Well, curiously, in the last few days, my original edition has started acting weird. Every few hours, its like someone is mashing the power button. And I start getting the alert that it is about to start making emergency calls and texting my emergency contacts. Anyone ever seen reports of anything like that?

Sounds like the gasket is sticking or is pinched, causing the button to seize. I would have Apple look into it.

https://www.ifixit.com/Teardown/Apple+Watch+Teardown/40655
 

Porco

macrumors 68040
Mar 28, 2005
3,052
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In countries with strong consumer protection I would guess Apple would have very little chance of avoiding doing this anyway (especially for such a serious and obvious defect in an item that should last much longer than 1 year), but it's obviously a good thing if they are doing it everywhere without being made to.

If it's only happening in a small number of cases it seems like a financial no-brainer to avoid bad publicity too.
 

OneMike

macrumors 603
Oct 19, 2005
5,628
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Good news. Unlike the iPhone which I've upgraded every year. There hasn't been anything significant to make me want to upgrade watch yet
 
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Rorosbutt

macrumors 6502
Mar 6, 2013
331
91
Maybe a dumb question but the 1st gen is the S0 right? I'd love to get a fresh battery put in for no charge.
 

128KMac

macrumors member
Jan 6, 2004
50
31
Very interesting. I have gone through THREE watches where the face separated from the watch. Each time the Genius Bar technician professed ignorance of any issues, but each time replaced my watch with no questions asked. I had always assumed it was related to my activities (lots of hot, sweaty bike rides in Hawaii with attendant road vibrations) - but maybe there were some swollen battery issues (perhaps increased due to the aforementioned heat and humidity?)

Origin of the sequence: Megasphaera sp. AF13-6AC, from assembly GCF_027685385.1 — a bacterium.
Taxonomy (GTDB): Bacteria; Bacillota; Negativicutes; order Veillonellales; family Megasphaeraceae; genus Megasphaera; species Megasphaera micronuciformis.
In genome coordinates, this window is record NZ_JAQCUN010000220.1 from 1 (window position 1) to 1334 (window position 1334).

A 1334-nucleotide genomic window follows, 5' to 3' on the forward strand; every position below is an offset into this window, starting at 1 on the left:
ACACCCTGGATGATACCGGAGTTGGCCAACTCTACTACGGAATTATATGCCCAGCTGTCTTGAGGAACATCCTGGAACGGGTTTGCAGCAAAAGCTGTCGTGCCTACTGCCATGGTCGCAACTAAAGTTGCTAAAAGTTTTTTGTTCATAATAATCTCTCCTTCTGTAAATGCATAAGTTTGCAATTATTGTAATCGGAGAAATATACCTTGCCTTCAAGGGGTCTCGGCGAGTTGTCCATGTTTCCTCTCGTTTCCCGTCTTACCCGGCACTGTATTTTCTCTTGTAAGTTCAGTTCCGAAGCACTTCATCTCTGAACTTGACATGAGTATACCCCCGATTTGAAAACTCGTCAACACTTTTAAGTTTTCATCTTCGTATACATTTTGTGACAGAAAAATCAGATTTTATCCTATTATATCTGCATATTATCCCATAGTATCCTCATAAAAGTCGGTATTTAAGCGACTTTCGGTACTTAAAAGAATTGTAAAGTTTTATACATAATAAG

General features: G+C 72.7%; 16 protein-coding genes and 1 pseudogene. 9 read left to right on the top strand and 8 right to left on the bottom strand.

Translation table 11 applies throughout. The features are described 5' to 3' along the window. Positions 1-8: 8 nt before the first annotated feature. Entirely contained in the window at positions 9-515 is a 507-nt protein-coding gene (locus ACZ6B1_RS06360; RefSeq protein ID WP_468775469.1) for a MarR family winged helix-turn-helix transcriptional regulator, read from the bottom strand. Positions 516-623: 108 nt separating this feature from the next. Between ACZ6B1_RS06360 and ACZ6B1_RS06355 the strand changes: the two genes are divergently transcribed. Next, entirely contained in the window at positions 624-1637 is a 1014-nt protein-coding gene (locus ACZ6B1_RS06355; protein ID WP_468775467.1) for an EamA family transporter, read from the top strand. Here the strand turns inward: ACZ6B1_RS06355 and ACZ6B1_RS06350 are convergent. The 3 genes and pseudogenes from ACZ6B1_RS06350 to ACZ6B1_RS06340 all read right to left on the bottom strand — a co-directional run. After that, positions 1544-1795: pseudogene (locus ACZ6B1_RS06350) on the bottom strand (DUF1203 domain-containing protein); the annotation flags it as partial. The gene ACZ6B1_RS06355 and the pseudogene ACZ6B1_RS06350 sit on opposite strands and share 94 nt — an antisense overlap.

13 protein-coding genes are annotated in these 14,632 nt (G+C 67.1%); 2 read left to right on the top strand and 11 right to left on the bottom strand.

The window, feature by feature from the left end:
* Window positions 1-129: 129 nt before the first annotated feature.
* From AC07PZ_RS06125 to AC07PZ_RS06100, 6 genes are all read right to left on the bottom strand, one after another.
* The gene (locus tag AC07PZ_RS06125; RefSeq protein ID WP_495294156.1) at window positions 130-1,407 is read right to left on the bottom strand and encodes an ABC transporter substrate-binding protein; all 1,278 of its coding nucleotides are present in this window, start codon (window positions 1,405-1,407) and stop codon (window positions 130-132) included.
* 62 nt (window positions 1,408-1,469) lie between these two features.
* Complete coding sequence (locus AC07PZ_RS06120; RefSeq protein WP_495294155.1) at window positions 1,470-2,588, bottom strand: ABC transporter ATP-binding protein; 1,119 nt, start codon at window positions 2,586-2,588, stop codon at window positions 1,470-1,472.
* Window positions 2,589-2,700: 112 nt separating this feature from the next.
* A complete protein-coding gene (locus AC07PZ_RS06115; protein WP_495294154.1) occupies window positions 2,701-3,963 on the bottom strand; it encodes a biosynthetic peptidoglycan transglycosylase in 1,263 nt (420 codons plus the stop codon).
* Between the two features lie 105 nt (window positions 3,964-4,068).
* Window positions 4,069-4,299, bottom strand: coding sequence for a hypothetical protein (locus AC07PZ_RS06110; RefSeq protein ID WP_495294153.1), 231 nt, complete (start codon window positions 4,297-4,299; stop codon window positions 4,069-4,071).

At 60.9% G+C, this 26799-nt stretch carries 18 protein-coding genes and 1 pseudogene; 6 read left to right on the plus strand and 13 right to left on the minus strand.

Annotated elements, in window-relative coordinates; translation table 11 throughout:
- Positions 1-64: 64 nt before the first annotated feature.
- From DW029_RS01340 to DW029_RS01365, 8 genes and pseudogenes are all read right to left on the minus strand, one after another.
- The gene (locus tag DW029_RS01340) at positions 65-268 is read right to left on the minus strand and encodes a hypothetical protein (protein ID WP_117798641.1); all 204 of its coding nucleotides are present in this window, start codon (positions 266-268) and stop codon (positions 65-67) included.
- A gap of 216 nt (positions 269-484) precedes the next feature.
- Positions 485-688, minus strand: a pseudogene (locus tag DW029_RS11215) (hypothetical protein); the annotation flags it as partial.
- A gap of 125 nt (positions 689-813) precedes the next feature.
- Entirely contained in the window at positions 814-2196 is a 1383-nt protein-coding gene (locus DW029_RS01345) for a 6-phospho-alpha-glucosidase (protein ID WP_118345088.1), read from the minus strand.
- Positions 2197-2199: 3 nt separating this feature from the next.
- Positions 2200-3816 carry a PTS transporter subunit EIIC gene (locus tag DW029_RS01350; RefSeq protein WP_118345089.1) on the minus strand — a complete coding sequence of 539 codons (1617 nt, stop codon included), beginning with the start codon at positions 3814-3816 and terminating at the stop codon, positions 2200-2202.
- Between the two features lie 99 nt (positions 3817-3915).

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Robert.Walter

macrumors 68000
Jul 10, 2012
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I thought the front seal failed due to body oil/sweat (although I don't get it wet or wear it for exercise besides walking and I don't use skin creams, etc.). Didn't ever imagine it was a swollen battery issue. Happened while at my desk. Tapped the screen to wake up and it had a hollow thunk. On inspection I saw the seal on mine failed at the top, right and bottom and the display was attached only on the left like a cover on a book (this seems at odds with other's pics showing it only attached on the top like a note pad.)

My Series-0, 42mm Al sport, Watch was 21m/o w/o Care. The sr Care guy was on his way to telling me what the replacement cost would be. I stopped him and said I didn't pay ca 700$ for a watch to throw its crystal like this. I still have a Timex Boy Scout watch I bought in 1976 that I wore like crazy and it never threw its crystal. He shifted gears and remembered that in Europe there is a 2y warranty and, voila!, Apple would replace it for free!